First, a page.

Recent scholarship has demonstrated the majority of Americans are willing to support the use of nuclear weapons today in conditions similar to the strategic conditions of 1945, to end a war and avoid large scale American military casualties (Sagan and Valentino, 2017).
But does the public really understand the physical effects and political ramifications of nuclear weapons use?
Scott Sagan and Benjamin Valentino have launched an original survey experiment through YouGov measuring how “priming” subjects about the environmental effects of nuclear explosions, the gender and age of victims, the legality or illegality of nuclear attacks, and the gruesome nature of nuclear deaths influences U.S. public support for nuclear weapons use in realistic wartime scenarios. Through “priming” subjects to think about different effects of nuclear weapons before asking them to answer a series of questions, this survey allows Sagan and Valentino to achieve a more nuanced understanding of U.S. public support for or opposition to nuclear weapons use.
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Scott D. Sagan is the Caroline S.G. Munro Professor of Political Science, the Mimi and Peter Haas University Fellow in Undergraduate Education, and Senior Fellow at the Center for International Security and Cooperation and the Freeman Spogli Institute at Stanford University. He also serves as Chairman of the American Academy of Arts and Sciences’ Committee on International Security Studies. Before joining the Stanford faculty, Sagan was a lecturer in the Department of Government at Harvard University and served as special assistant to the director of the Organization of the Joint Chiefs of Staff in the Pentagon. Sagan has also served as a consultant to the office of the Secretary of Defense and at the Sandia National Laboratory and the Los Alamos National Laboratory.
Sagan is the author of Moving Targets: Nuclear Strategy and National Security (Princeton University Press, 1989); The Limits of Safety: Organizations, Accidents, and Nuclear Weapons (Princeton University Press, 1993); and, with co-author Kenneth N. Waltz, The Spread of Nuclear Weapons: An Enduring Debate (W.W. Norton, 2012). He is the co-editor of Learning from a Disaster: Improving Nuclear Safety and Security after Fukushima (Stanford University Press, 2016) with Edward D. Blandford and co-editor of Insider Threats (Cornell University Press, 2017) with Matthew Bunn. Sagan was also the guest editor of a two-volume special issue of Daedalus: Ethics, Technology, and War (Fall 2016) and The Changing Rules of War (Winter 2017).
Recent publications include “On Reciprocity, Revenge, and Replication: A Rejoinder to Walzer, McMahan, and Keohane” with Benjamin A. Valentino in Ethics & International Affairs (Winter 2019); “Armed and Dangerous: When Dictators Get the Bomb” in Foreign Affairs (November/December 2018); “Not Just a War Theory: American Public Opinion on Ethics in Combat” with Benjamin A. Valentino in International Studies Quarterly (Fall 2018); The Korean Missile Crisis” in Foreign Affairs (November/December 2017); and “Revisiting Hiroshima in Iran: What Americans Really Think About Using Nuclear Weapons and Killing Noncombatants” with Benjamin A. Valentino in International Security (Summer 2017).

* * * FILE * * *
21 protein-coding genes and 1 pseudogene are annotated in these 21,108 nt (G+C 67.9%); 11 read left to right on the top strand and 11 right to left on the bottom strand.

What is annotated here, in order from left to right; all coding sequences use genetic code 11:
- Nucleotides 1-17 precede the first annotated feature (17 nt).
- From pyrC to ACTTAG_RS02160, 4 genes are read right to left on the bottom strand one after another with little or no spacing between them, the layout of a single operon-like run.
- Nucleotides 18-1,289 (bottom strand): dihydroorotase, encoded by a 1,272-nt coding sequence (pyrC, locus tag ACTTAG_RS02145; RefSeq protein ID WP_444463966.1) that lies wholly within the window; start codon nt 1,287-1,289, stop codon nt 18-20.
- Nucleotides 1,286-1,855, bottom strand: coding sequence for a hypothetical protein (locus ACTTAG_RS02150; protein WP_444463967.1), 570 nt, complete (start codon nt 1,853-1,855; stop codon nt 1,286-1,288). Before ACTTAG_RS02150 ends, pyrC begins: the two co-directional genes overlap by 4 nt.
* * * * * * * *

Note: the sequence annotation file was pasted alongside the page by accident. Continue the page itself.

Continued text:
In 2018, Sagan received the Andrew Carnegie Fellowship from the Carnegie Corporation of New York. In 2017, he received the International Studies Association’s Susan Strange Award which recognizes the scholar whose “singular intellect, assertiveness, and insight most challenge conventional wisdom and intellectual and organizational complacency" in the international studies community. Sagan was also the recipient of the National Academy of Sciences William and Katherine Estes Award in 2015, for his work addressing the risks of nuclear weapons and the causes of nuclear proliferation. The award, which is granted triennially, recognizes “research in any field of cognitive or behavioral science that advances understanding of issues relating to the risk of nuclear war.” In 2013, Sagan received the International Studies Association's International Security Studies Section Distinguished Scholar Award. He has also won four teaching awards: Stanford’s 1998-99 Dean’s Award for Distinguished Teaching; Stanford's 1996 Hoagland Prize for Undergraduate Teaching; the International Studies Association’s 2008 Innovative Teaching Award; and the Monterey Institute for International Studies’ Nonproliferation Education Award in 2009.
The American Foreign and Military Policy research cluster is an initiative of the Mershon Center for International Security Studies at The Ohio State University. The cluster focuses on the study of US foreign relations, US defense policy, and international relations, diplomacy, and war as they affect US foreign policy and military affairs in contemporary and historical contexts. The cluster examines these elements of power from both American and foreign viewpoints in order to understand both the domestic drivers of policy and the impact of other nations on it. The cluster examines foreign and military affairs holistically, along with all elements of power – diplomatic, economic, military, informational, financial, intelligence, cultural, and legal – that have an impact on them.